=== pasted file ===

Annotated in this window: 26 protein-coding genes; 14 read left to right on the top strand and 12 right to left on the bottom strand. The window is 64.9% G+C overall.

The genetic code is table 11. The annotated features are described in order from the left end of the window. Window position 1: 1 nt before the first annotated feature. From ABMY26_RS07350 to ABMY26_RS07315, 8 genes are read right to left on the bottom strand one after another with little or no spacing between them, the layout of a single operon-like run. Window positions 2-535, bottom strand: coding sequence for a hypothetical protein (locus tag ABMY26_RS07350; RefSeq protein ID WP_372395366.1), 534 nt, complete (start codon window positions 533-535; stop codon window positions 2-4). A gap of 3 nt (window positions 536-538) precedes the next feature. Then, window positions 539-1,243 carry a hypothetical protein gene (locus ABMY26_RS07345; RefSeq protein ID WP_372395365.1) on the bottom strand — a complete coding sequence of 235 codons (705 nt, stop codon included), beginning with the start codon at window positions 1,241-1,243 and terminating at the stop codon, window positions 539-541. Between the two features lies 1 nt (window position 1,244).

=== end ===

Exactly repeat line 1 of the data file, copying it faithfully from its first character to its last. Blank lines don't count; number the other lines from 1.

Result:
Annotated in this window: 26 protein-coding genes; 14 read left to right on the top strand and 12 right to left on the bottom strand. The window is 64.9% G+C overall.